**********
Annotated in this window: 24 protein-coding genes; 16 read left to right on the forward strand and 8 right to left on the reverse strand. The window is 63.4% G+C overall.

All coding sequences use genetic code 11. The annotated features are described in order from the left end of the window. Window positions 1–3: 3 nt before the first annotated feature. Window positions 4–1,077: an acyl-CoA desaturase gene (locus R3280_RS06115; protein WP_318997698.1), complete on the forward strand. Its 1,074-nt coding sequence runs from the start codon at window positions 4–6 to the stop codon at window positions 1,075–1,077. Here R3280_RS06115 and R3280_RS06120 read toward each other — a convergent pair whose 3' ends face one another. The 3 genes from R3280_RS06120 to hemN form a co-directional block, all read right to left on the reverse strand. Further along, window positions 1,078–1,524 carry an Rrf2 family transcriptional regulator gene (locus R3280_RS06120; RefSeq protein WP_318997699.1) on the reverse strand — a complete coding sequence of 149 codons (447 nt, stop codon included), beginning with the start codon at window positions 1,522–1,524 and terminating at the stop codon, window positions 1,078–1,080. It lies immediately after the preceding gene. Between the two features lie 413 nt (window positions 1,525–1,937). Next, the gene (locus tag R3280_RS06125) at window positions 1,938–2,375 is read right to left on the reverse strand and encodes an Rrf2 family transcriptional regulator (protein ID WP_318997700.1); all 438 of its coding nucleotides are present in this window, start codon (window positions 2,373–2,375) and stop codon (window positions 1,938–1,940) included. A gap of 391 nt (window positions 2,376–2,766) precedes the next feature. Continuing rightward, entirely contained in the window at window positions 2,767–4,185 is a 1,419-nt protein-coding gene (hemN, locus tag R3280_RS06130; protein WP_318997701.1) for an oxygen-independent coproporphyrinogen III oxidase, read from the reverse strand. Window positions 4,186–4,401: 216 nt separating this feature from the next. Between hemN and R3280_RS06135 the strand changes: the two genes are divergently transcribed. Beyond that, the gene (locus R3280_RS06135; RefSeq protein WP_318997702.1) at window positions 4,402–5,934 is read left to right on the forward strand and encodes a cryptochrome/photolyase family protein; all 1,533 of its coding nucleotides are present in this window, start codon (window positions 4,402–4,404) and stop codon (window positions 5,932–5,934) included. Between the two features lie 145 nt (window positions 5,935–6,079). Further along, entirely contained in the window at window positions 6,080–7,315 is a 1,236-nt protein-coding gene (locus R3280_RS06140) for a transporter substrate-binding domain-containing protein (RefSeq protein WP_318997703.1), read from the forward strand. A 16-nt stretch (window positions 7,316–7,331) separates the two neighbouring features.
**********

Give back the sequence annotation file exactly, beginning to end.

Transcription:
Annotated in this window: 24 protein-coding genes; 16 read left to right on the forward strand and 8 right to left on the reverse strand. The window is 63.4% G+C overall.

All coding sequences use genetic code 11. The annotated features are described in order from the left end of the window. Window positions 1–3: 3 nt before the first annotated feature. Window positions 4–1,077: an acyl-CoA desaturase gene (locus R3280_RS06115; protein WP_318997698.1), complete on the forward strand. Its 1,074-nt coding sequence runs from the start codon at window positions 4–6 to the stop codon at window positions 1,075–1,077. Here R3280_RS06115 and R3280_RS06120 read toward each other — a convergent pair whose 3' ends face one another. The 3 genes from R3280_RS06120 to hemN form a co-directional block, all read right to left on the reverse strand. Further along, window positions 1,078–1,524 carry an Rrf2 family transcriptional regulator gene (locus R3280_RS06120; RefSeq protein WP_318997699.1) on the reverse strand — a complete coding sequence of 149 codons (447 nt, stop codon included), beginning with the start codon at window positions 1,522–1,524 and terminating at the stop codon, window positions 1,078–1,080. It lies immediately after the preceding gene. Between the two features lie 413 nt (window positions 1,525–1,937). Next, the gene (locus tag R3280_RS06125) at window positions 1,938–2,375 is read right to left on the reverse strand and encodes an Rrf2 family transcriptional regulator (protein ID WP_318997700.1); all 438 of its coding nucleotides are present in this window, start codon (window positions 2,373–2,375) and stop codon (window positions 1,938–1,940) included. A gap of 391 nt (window positions 2,376–2,766) precedes the next feature. Continuing rightward, entirely contained in the window at window positions 2,767–4,185 is a 1,419-nt protein-coding gene (hemN, locus tag R3280_RS06130; protein WP_318997701.1) for an oxygen-independent coproporphyrinogen III oxidase, read from the reverse strand. Window positions 4,186–4,401: 216 nt separating this feature from the next. Between hemN and R3280_RS06135 the strand changes: the two genes are divergently transcribed. Beyond that, the gene (locus R3280_RS06135; RefSeq protein WP_318997702.1) at window positions 4,402–5,934 is read left to right on the forward strand and encodes a cryptochrome/photolyase family protein; all 1,533 of its coding nucleotides are present in this window, start codon (window positions 4,402–4,404) and stop codon (window positions 5,932–5,934) included. Between the two features lie 145 nt (window positions 5,935–6,079). Further along, entirely contained in the window at window positions 6,080–7,315 is a 1,236-nt protein-coding gene (locus R3280_RS06140) for a transporter substrate-binding domain-containing protein (RefSeq protein WP_318997703.1), read from the forward strand. A 16-nt stretch (window positions 7,316–7,331) separates the two neighbouring features.